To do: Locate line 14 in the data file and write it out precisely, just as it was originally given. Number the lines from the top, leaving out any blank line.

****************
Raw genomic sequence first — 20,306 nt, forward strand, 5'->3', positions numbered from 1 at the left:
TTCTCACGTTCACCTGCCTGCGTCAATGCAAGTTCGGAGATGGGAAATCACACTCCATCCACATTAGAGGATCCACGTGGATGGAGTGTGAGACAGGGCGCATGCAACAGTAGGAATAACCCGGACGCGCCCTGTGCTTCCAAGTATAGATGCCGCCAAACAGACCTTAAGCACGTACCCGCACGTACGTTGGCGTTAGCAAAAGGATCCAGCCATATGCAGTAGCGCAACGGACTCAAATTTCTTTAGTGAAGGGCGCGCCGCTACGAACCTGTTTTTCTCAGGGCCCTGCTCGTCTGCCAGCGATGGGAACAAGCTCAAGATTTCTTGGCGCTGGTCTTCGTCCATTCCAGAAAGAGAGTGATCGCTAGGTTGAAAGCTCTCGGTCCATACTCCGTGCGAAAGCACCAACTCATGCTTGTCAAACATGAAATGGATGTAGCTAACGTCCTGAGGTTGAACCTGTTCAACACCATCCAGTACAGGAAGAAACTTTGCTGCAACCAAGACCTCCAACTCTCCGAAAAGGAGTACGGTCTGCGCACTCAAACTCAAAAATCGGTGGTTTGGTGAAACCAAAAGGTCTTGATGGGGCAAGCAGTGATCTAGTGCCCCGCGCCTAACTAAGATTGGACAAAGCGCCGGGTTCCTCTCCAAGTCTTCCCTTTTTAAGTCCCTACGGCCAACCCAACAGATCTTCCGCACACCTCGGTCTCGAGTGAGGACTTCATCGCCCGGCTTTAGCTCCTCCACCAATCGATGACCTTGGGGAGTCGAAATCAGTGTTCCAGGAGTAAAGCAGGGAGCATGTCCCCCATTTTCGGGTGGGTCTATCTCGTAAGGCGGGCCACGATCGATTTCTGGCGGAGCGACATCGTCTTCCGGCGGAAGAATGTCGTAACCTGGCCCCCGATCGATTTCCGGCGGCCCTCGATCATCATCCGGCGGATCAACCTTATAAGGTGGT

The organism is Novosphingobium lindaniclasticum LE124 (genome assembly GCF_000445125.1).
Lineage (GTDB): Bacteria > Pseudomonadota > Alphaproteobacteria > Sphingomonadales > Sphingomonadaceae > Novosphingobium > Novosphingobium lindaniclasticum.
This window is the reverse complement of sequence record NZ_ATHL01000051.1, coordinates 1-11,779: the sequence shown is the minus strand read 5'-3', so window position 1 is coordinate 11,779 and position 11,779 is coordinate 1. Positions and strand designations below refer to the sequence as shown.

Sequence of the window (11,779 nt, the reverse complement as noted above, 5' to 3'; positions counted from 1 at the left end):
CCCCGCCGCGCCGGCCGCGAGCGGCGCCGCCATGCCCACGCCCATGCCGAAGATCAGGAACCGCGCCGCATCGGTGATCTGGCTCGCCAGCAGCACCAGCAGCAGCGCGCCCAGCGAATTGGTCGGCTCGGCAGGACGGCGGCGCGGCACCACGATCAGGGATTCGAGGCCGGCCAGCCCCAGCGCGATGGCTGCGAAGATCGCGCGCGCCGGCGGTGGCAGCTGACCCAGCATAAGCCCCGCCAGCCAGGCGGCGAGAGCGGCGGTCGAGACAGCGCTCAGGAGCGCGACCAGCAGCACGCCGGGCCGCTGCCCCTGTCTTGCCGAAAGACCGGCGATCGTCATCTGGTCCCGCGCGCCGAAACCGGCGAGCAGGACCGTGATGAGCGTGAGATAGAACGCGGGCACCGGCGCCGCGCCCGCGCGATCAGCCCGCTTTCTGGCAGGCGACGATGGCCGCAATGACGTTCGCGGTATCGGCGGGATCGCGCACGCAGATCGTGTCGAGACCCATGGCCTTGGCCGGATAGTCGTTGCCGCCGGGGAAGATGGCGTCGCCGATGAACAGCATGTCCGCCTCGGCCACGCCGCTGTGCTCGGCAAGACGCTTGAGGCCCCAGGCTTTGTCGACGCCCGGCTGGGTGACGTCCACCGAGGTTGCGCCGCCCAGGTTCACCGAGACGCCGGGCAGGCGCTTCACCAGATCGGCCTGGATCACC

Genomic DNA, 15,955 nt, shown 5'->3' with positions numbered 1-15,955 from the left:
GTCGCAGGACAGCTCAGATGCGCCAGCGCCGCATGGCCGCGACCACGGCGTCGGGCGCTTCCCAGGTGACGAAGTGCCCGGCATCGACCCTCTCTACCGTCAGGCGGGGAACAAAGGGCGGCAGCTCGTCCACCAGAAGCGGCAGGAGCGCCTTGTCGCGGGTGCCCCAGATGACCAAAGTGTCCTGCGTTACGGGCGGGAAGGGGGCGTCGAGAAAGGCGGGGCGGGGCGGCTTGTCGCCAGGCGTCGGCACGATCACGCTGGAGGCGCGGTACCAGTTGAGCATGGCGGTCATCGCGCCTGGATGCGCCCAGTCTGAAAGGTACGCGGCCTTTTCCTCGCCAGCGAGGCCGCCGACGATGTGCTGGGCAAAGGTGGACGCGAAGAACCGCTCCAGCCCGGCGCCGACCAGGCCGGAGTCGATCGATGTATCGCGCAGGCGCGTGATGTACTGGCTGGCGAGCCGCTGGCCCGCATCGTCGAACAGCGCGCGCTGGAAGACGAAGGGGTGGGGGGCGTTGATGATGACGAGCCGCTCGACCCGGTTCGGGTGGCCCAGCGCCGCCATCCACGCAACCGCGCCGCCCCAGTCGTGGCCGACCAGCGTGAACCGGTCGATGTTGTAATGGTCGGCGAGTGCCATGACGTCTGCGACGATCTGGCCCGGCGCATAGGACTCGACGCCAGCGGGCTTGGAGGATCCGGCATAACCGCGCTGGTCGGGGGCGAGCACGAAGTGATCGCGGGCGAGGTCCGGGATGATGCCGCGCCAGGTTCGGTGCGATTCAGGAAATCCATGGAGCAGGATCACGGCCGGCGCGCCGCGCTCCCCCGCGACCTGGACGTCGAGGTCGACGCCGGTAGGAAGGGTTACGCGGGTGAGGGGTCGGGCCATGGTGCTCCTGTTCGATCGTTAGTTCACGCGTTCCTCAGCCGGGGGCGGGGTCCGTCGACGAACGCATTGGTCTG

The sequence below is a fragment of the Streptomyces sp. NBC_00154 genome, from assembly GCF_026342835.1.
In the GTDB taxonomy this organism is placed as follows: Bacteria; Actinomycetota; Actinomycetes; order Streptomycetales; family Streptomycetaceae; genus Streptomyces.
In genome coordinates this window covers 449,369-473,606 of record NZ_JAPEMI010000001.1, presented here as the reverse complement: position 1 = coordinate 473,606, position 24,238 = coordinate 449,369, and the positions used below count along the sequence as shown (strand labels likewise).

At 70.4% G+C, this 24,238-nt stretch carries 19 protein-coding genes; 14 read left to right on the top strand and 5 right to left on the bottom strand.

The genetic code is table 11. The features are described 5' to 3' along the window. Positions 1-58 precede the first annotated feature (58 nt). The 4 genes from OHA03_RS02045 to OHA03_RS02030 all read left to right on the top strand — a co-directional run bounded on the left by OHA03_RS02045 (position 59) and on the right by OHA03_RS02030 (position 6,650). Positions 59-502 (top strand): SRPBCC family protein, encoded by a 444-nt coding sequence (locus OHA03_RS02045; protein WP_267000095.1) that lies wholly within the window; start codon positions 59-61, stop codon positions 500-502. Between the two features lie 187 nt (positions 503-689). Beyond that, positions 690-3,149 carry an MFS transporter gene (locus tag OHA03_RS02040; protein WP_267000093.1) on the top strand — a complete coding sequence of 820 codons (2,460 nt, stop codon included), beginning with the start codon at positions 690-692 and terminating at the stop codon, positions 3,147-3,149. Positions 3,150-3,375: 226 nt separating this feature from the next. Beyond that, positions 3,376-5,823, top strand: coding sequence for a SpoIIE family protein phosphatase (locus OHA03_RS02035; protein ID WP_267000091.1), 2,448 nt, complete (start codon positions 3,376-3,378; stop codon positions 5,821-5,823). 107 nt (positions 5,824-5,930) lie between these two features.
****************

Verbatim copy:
The genetic code is table 11. The features are described 5' to 3' along the window. Positions 1-58 precede the first annotated feature (58 nt). The 4 genes from OHA03_RS02045 to OHA03_RS02030 all read left to right on the top strand — a co-directional run bounded on the left by OHA03_RS02045 (position 59) and on the right by OHA03_RS02030 (position 6,650). Positions 59-502 (top strand): SRPBCC family protein, encoded by a 444-nt coding sequence (locus OHA03_RS02045; protein WP_267000095.1) that lies wholly within the window; start codon positions 59-61, stop codon positions 500-502. Between the two features lie 187 nt (positions 503-689). Beyond that, positions 690-3,149 carry an MFS transporter gene (locus tag OHA03_RS02040; protein WP_267000093.1) on the top strand — a complete coding sequence of 820 codons (2,460 nt, stop codon included), beginning with the start codon at positions 690-692 and terminating at the stop codon, positions 3,147-3,149. Positions 3,150-3,375: 226 nt separating this feature from the next. Beyond that, positions 3,376-5,823, top strand: coding sequence for a SpoIIE family protein phosphatase (locus OHA03_RS02035; protein ID WP_267000091.1), 2,448 nt, complete (start codon positions 3,376-3,378; stop codon positions 5,821-5,823). 107 nt (positions 5,824-5,930) lie between these two features.